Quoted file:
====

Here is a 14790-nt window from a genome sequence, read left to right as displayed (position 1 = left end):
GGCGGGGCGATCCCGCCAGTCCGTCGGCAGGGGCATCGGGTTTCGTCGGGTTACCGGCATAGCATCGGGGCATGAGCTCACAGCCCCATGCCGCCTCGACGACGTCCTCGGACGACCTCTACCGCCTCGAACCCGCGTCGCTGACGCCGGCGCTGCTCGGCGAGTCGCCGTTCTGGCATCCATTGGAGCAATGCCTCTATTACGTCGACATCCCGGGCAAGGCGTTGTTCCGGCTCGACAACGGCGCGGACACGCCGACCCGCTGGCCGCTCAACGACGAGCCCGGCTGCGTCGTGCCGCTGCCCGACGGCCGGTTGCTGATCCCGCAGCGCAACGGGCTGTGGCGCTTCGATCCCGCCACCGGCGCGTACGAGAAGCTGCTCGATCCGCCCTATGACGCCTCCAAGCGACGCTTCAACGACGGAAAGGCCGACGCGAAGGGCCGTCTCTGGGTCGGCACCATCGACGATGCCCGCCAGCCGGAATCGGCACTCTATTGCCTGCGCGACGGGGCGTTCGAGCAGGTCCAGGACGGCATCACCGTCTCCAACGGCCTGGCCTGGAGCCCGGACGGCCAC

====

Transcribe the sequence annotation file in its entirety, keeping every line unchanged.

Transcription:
Here is a 14790-nt window from a genome sequence, read left to right as displayed (position 1 = left end):
GGCGGGGCGATCCCGCCAGTCCGTCGGCAGGGGCATCGGGTTTCGTCGGGTTACCGGCATAGCATCGGGGCATGAGCTCACAGCCCCATGCCGCCTCGACGACGTCCTCGGACGACCTCTACCGCCTCGAACCCGCGTCGCTGACGCCGGCGCTGCTCGGCGAGTCGCCGTTCTGGCATCCATTGGAGCAATGCCTCTATTACGTCGACATCCCGGGCAAGGCGTTGTTCCGGCTCGACAACGGCGCGGACACGCCGACCCGCTGGCCGCTCAACGACGAGCCCGGCTGCGTCGTGCCGCTGCCCGACGGCCGGTTGCTGATCCCGCAGCGCAACGGGCTGTGGCGCTTCGATCCCGCCACCGGCGCGTACGAGAAGCTGCTCGATCCGCCCTATGACGCCTCCAAGCGACGCTTCAACGACGGAAAGGCCGACGCGAAGGGCCGTCTCTGGGTCGGCACCATCGACGATGCCCGCCAGCCGGAATCGGCACTCTATTGCCTGCGCGACGGGGCGTTCGAGCAGGTCCAGGACGGCATCACCGTCTCCAACGGCCTGGCCTGGAGCCCGGACGGCCAC